Pajama Party | Friday, March 15 | 5–8pm
In the grand scheme of things there are two big categories when it comes to learning; academic learning and intellectual learning. Neither of these categories stands alone, they are interdependent and both are critical for a lifetime of learning. Critical thinking skills fall under the umbrella of intellectual learning and are a big focus for us here at DCM.
The research is undeniable, the best way to develop critical thinking skills is in environments where children feel safe to experiment with ideas through hands-on, open-ended play. Reasoning and problem solving are two critical thinking skills we pay close attention to. As a result of this research we are very intentional here about creating experiences that support children in developing the ability to reason and make predictions as these are important critical skills at the foundation of scientific thinking and impact science learning later in life. “If-then reasoning” in particular is an extremely important skill needed for scientific experimentation and where we will focus our attention today.
Can you think of areas at DCM that seem to lend themselves to “if-then reasoning”?
There are a plethora of opportunities for children to practice “if-then reasoning” through play experiences in the Museum. One example is the scale in Math Connections which is designed for children to safely experiment with weight and balance. “If you take away some of the blocks, will my end move up?”
Make it Move was designed to be the “cause and effect” center of the Museum. Here, children can create and conduct their own simple experiments with velocity, speed, and gravity as they move balls on stationary ramps or inclined planes created with blocks.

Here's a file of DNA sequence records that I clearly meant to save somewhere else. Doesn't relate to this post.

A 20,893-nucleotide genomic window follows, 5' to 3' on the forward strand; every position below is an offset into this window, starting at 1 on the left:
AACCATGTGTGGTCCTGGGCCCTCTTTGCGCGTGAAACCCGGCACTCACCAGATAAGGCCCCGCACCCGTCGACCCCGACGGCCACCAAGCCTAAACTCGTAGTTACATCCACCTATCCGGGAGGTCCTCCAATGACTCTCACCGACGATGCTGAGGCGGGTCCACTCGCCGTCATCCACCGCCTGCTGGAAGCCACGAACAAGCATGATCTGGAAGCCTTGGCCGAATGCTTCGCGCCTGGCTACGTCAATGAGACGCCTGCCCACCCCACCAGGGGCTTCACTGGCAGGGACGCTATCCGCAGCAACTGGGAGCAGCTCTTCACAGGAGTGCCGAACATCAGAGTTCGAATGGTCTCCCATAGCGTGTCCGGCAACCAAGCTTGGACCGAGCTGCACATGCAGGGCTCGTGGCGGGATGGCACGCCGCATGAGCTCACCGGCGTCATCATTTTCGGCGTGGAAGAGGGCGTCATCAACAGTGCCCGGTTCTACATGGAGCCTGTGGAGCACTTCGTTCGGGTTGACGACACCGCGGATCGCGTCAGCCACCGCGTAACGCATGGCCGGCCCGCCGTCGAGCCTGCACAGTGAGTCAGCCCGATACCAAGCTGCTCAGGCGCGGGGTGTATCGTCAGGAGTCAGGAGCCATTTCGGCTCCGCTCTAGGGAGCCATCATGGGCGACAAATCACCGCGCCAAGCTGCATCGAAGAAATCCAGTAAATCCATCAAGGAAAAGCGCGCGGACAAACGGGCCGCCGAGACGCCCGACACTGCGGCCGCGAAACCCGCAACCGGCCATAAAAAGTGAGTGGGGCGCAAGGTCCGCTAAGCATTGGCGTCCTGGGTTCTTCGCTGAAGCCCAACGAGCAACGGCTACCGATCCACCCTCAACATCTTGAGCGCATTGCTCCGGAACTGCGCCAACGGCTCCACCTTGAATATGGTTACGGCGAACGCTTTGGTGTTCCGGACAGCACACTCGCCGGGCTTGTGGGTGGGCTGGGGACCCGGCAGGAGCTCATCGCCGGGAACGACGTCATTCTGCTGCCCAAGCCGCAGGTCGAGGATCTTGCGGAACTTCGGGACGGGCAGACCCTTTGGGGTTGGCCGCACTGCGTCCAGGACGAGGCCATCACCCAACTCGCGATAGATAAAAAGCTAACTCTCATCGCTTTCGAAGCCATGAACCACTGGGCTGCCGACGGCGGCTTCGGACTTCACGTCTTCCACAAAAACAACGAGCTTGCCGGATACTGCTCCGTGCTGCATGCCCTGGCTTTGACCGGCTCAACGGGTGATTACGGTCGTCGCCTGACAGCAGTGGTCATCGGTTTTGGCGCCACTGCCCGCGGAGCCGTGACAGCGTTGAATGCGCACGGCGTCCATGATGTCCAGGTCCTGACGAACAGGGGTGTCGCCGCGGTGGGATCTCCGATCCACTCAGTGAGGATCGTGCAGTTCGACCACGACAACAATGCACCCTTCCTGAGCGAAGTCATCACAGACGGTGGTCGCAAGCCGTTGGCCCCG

With the play materials chosen for the Stream Table in AWEsome Water, children can experiment and wonder, “Will it sink or will it float?” or “If I fill one container, can I pour it into another container without it spilling over?”
Unit blocks is another excellent area designed to enhance intellectual thinking. Block building, among other things, offers opportunities to learn causal and space concepts. In the Museum we have over 800 blocks for children to use as they explore equality, comparison, and estimation. “If I put the bigger block on top of the smaller block, will it stay in place? I wonder how high I can build before my structure falls down?”
Looking for ways to build critical thinking skills at home? Cooking with your child at home is a great way to enhance “if-then reasoning.” Changing something from a liquid (cake mix, for instance) to a solid (a cake) is not just delicious; your child also can discover how some materials change in his or her world. What will happen if you put juice in the freezer? Through these simple activities your child is observing cause and effect and learning to make predictions.
What are your experiences here or at home with reasoning? Do you have questions about strategies for supporting your child’s development of intellectual skills? Fire away! Post questions and comments here or on our other social media outlets! I look forward to hearing from you!